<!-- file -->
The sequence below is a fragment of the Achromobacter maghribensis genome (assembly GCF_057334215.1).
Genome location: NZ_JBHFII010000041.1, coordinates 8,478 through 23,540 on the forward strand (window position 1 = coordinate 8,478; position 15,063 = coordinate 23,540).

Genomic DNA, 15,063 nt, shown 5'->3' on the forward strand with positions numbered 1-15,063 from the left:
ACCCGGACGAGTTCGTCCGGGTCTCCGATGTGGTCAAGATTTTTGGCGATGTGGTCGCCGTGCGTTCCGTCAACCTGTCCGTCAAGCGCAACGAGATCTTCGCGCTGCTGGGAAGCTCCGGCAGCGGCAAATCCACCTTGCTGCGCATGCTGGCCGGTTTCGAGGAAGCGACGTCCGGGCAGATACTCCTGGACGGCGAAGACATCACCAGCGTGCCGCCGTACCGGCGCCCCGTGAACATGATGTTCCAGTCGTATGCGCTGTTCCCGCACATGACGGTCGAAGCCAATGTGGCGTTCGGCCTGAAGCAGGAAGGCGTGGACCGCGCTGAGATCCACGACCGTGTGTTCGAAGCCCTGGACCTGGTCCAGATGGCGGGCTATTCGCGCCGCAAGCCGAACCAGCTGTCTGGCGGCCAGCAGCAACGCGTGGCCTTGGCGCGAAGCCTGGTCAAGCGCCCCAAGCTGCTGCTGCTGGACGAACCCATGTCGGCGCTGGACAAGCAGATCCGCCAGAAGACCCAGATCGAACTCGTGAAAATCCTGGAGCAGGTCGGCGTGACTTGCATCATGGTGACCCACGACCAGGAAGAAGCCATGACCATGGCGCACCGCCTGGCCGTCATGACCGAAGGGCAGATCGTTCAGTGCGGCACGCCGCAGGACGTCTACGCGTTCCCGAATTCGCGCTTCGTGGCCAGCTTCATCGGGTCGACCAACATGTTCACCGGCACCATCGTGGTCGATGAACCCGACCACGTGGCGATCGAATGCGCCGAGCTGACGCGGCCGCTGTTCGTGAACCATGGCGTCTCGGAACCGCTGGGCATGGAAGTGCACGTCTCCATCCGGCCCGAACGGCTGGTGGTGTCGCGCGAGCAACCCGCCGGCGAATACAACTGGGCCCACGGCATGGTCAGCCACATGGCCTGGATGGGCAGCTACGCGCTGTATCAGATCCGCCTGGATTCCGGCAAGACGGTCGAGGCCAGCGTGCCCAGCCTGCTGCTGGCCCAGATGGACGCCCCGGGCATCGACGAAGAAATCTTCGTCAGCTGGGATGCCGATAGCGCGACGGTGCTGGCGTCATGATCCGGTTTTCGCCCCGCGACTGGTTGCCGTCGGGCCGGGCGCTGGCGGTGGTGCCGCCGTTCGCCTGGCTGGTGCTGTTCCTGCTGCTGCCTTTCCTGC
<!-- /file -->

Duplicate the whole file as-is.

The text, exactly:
The sequence below is a fragment of the Achromobacter maghribensis genome (assembly GCF_057334215.1).
Genome location: NZ_JBHFII010000041.1, coordinates 8,478 through 23,540 on the forward strand (window position 1 = coordinate 8,478; position 15,063 = coordinate 23,540).

Genomic DNA, 15,063 nt, shown 5'->3' on the forward strand with positions numbered 1-15,063 from the left:
ACCCGGACGAGTTCGTCCGGGTCTCCGATGTGGTCAAGATTTTTGGCGATGTGGTCGCCGTGCGTTCCGTCAACCTGTCCGTCAAGCGCAACGAGATCTTCGCGCTGCTGGGAAGCTCCGGCAGCGGCAAATCCACCTTGCTGCGCATGCTGGCCGGTTTCGAGGAAGCGACGTCCGGGCAGATACTCCTGGACGGCGAAGACATCACCAGCGTGCCGCCGTACCGGCGCCCCGTGAACATGATGTTCCAGTCGTATGCGCTGTTCCCGCACATGACGGTCGAAGCCAATGTGGCGTTCGGCCTGAAGCAGGAAGGCGTGGACCGCGCTGAGATCCACGACCGTGTGTTCGAAGCCCTGGACCTGGTCCAGATGGCGGGCTATTCGCGCCGCAAGCCGAACCAGCTGTCTGGCGGCCAGCAGCAACGCGTGGCCTTGGCGCGAAGCCTGGTCAAGCGCCCCAAGCTGCTGCTGCTGGACGAACCCATGTCGGCGCTGGACAAGCAGATCCGCCAGAAGACCCAGATCGAACTCGTGAAAATCCTGGAGCAGGTCGGCGTGACTTGCATCATGGTGACCCACGACCAGGAAGAAGCCATGACCATGGCGCACCGCCTGGCCGTCATGACCGAAGGGCAGATCGTTCAGTGCGGCACGCCGCAGGACGTCTACGCGTTCCCGAATTCGCGCTTCGTGGCCAGCTTCATCGGGTCGACCAACATGTTCACCGGCACCATCGTGGTCGATGAACCCGACCACGTGGCGATCGAATGCGCCGAGCTGACGCGGCCGCTGTTCGTGAACCATGGCGTCTCGGAACCGCTGGGCATGGAAGTGCACGTCTCCATCCGGCCCGAACGGCTGGTGGTGTCGCGCGAGCAACCCGCCGGCGAATACAACTGGGCCCACGGCATGGTCAGCCACATGGCCTGGATGGGCAGCTACGCGCTGTATCAGATCCGCCTGGATTCCGGCAAGACGGTCGAGGCCAGCGTGCCCAGCCTGCTGCTGGCCCAGATGGACGCCCCGGGCATCGACGAAGAAATCTTCGTCAGCTGGGATGCCGATAGCGCGACGGTGCTGGCGTCATGATCCGGTTTTCGCCCCGCGACTGGTTGCCGTCGGGCCGGGCGCTGGCGGTGGTGCCGCCGTTCGCCTGGCTGGTGCTGTTCCTGCTGCTGCCTTTCCTGC